The discovery of actin

“to see what everyone else has seen, and to think what nobody has thought”*

Research output: Contribution to journalArticle

Abstract

Actin is among the most highly abundant and ubiquitous proteins in eukaryotic cells. The structure, dynamics and functional diversity of actin have continued to mesmerise cell and molecular biologists, biophysicists and physiologists for more than three quarters of a century. The discovery and initial characterization of actin, which took place in the laboratory of Albert Szent-Györgyi by Ilona Banga and Brúnó F. Straub during the second world war in Hungary, is a remarkable and inspiring moment in the history of science. Many of the early thoughts and ideas on the properties and functions of actin and particularly actomyosin, which are referred to in this short historical overview, resonate freshly even today.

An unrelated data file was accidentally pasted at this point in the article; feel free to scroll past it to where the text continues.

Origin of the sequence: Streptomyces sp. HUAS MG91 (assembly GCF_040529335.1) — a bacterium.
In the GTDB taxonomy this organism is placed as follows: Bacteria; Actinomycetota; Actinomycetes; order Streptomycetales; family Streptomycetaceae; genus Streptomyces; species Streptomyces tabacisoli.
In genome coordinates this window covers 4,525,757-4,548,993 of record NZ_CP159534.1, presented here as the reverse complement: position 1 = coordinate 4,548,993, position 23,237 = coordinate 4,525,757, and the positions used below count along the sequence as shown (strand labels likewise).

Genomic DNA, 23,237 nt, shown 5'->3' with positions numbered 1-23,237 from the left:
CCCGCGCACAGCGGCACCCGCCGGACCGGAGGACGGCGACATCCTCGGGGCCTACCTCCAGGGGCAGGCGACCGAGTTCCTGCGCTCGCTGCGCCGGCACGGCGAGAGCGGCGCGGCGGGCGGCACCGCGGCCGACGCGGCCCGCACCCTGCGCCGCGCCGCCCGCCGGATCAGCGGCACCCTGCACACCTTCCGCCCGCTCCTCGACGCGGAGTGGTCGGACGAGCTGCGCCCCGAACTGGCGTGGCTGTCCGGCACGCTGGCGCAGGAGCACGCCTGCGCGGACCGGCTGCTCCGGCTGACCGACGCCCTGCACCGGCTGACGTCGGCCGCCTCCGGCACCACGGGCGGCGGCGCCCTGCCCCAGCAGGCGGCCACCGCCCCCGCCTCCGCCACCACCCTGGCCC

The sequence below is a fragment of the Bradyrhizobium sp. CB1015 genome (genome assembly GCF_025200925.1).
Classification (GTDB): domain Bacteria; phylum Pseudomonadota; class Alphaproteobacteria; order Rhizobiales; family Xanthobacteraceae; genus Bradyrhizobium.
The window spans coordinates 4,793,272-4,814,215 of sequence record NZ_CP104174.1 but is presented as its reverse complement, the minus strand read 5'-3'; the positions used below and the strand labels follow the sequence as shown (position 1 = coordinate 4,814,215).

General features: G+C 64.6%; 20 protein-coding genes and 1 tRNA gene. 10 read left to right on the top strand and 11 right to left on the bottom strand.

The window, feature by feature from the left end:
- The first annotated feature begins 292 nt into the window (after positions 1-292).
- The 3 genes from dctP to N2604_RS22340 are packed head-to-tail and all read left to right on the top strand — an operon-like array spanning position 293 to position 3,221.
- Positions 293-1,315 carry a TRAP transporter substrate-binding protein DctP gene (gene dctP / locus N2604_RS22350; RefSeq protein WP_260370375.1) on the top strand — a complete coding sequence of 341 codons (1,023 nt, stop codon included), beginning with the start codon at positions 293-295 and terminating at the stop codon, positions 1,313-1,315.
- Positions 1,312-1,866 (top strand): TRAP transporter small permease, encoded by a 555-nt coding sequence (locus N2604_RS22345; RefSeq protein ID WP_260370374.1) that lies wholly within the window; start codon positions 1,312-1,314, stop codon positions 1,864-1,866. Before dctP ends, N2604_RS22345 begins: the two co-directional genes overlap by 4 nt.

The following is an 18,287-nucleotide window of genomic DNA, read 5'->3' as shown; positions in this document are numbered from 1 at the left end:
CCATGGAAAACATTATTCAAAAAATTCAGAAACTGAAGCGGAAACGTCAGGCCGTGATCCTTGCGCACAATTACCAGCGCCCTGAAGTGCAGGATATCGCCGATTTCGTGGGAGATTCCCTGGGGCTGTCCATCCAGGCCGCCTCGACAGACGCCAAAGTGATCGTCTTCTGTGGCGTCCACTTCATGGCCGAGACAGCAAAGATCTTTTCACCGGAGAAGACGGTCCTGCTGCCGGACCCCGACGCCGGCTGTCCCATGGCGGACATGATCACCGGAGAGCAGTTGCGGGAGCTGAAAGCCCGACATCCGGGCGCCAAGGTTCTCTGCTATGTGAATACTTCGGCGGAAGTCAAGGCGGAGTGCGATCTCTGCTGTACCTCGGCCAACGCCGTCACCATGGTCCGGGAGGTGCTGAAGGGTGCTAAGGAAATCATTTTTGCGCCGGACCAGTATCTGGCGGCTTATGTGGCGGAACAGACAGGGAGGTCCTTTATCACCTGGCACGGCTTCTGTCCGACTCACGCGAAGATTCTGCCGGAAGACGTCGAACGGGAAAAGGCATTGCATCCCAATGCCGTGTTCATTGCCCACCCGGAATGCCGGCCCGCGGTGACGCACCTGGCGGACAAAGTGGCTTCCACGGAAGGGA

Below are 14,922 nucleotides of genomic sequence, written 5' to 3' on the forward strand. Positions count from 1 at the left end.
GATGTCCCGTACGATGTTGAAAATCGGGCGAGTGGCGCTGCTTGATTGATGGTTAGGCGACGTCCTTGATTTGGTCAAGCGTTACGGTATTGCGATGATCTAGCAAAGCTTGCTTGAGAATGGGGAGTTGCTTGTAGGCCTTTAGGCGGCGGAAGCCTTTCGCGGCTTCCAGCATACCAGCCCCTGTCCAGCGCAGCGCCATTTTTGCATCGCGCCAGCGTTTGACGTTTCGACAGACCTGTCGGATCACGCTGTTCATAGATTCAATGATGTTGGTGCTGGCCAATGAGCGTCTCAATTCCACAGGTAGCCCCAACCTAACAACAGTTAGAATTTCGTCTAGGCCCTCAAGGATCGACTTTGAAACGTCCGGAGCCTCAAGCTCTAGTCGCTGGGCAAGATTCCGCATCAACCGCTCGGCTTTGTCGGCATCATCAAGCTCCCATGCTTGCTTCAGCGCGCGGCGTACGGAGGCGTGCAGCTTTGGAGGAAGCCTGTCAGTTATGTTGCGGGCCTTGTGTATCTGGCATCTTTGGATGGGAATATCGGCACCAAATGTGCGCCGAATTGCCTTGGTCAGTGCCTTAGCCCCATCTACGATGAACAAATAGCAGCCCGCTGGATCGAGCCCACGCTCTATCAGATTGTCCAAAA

Original languageEnglish
JournalJournal of Muscle Research and Cell Motility
DOIs
Publication statusPublished - Jan 1 2019

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Actins
Actomyosin
World War II
Hungary
Eukaryotic Cells
History
Proteins

Keywords

  • Actin
  • Actomyosin
  • Albert Szent-Györgyi
  • Brúnó F. Straub
  • Ilona Banga
  • Muscle contraction

ASJC Scopus subject areas

  • Physiology
  • Biochemistry
  • Cell Biology

Cite this

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AB - Actin is among the most highly abundant and ubiquitous proteins in eukaryotic cells. The structure, dynamics and functional diversity of actin have continued to mesmerise cell and molecular biologists, biophysicists and physiologists for more than three quarters of a century. The discovery and initial characterization of actin, which took place in the laboratory of Albert Szent-Györgyi by Ilona Banga and Brúnó F. Straub during the second world war in Hungary, is a remarkable and inspiring moment in the history of science. Many of the early thoughts and ideas on the properties and functions of actin and particularly actomyosin, which are referred to in this short historical overview, resonate freshly even today.

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